The first impression of a minimalist gesture is broken by the abundant colorfulness and a metaphor with a strange sympathetic vibration. The simultaneity, emerging in varying forms, of seemingly opposite, if not contradictory gestures: setting preconditions and simultaneously retracting them, swinging back and forth between showing and not-showing, these are continuously recurring figures in Rockenschaub's work. These are what I want to move closer to with the term double exposure.
If one reads this as a metaphor, it serves to create a space between the two "exposures", and it is in the double-bind of this space that seduction nestles. The observer cannot get hold of the object of desire in this crack. At the same time, however, looking at this procedure from the outside shows it to be an insight into the toolbox of the production of secrets.


Double exposure appears more optically as a layering of the visible in the form of various, more focused levels inserted in front of the gaze. They may be milk-colored screens, where one can only guess what may be hidden behind them, colored plates of acrylic glass, billowing plastic curtains or glass, on which reflections veil what is behind.
Insights coordinate the distance to the things, which also seem less than what they are and cross over into twilight. At the same time, maintaining or prescribing distance is transferred to a metaphorical level (curtain, cell, bridge, wall, etc.).

Flashback and Translation

In the summer of 1995 I was happily dancing on a car ferry circling the Lido before the backdrop of Venice at night. Rockenschaub at the DJ table called his early works to mind. Most of all, on my inner "screen"**** I saw acrylic glass plates with nothing to see behind them but the wall they were attached to. Frames, in which the contents remained unspecified by indicating another frame.
Dancing on the moving parking space, I saw a film directed by the helmsman of the ferry showing an uncut journey from perspectives of Venice at night.
It was only later that I realized what the party, jointly organized by Rockenschaub and Matta Wagnest, had to do with acrylic glass works from the eighties. What is involved in both cases is the demarcation of a frame, which is placed at the disposal of the observer/user as a possibility.
Even the title of the party, "The Cybernetic Big Bang", was a play on the grand promise of cyberspace of being able to watch oneself.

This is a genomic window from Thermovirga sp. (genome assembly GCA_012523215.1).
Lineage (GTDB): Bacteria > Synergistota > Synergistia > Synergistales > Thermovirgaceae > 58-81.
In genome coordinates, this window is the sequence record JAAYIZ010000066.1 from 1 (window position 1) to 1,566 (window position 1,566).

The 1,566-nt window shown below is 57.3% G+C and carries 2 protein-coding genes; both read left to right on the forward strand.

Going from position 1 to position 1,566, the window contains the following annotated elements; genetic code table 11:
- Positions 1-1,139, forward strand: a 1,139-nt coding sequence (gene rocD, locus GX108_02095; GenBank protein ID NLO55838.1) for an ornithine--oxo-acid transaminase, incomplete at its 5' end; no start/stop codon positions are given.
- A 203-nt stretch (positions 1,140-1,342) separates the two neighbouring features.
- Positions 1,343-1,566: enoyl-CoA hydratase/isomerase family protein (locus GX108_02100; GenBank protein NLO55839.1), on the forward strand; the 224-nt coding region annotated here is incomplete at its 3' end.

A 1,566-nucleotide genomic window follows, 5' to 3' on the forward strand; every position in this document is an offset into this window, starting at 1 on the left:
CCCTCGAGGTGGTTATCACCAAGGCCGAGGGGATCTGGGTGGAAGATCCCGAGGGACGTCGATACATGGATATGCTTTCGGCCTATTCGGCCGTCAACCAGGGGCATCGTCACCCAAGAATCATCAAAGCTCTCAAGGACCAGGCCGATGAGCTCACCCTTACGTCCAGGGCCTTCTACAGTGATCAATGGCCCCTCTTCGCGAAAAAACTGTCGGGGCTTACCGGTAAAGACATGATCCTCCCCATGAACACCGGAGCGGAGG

What has condensed in Rockenschaub's more recent works is the attempt at a translation of the knowledge that has developed in the area of electronic music and especially the shifting self-understanding of authorship this involves. It is less a matter of presenting something than of providing a space, making an offer.
This background is indicated by icon-like computer drawings of record players or party videos. Yet what it involves is not a direct import, but rather a complex transformation process from one cultural field into another. Rockenschaub does not attempt to depict club culture in a gallery, much less turn the latter into a club. Although a sense of chill-out-zone occasionally emerges, it cannot be used as such.
This translation process is also made comprehensible through Rockenschaub's dry texts about playing records, written in the style of operating instructions. Things do not happen, rather they are logical consequences.

moving images without tears*

Rockenschaub does not work at disabling existing rituals and mechanisms. This aspect only emerges as a dialectical moment in a chain. Primarily the work affirms existing conditions, usually of a gallery space. The emphases of law are grouped around omissions that are effective on different levels, the work of the presence of the absent. One might suspect him of playing a pleasurable game, but that only seems to be part of it. The motives - and according to Rockenschaub it only involves solutions to tasks that have been presented to him - must remain in the darkness of the blind spot.
Within this seductive dialectic, observers find themselves confronted with the emptiness, which the artist lets them run right into. The temporary vacuum invokes the observer as a subject, yet this specifically does not happen through the construction of a space liberated from relationships of power. Subjectification, or panning into the perception of one's own perspective, is instead the result of a repetition of the hegemonial relations inscribing themselves into the observer. At the same time, the director of the setting that is constantly turning inside out consciously leaves omissions behind, which reverse the effectivity of the the chain.

* Titles from tracks on Rockenschaub's CD "definitely something 04"

** The installation described was located at the Galerie Medhi Chouraki in Berlin in the winter of 1998.

*** Rockenschaub had the word "Augensex" ("Eyesex") printed on a poster for the Wiener Festwochen.

**** A term coined by Oswald Wiener in conjunction with self-observation and artificial intelligence.

Übersetzung: Aileen Derieg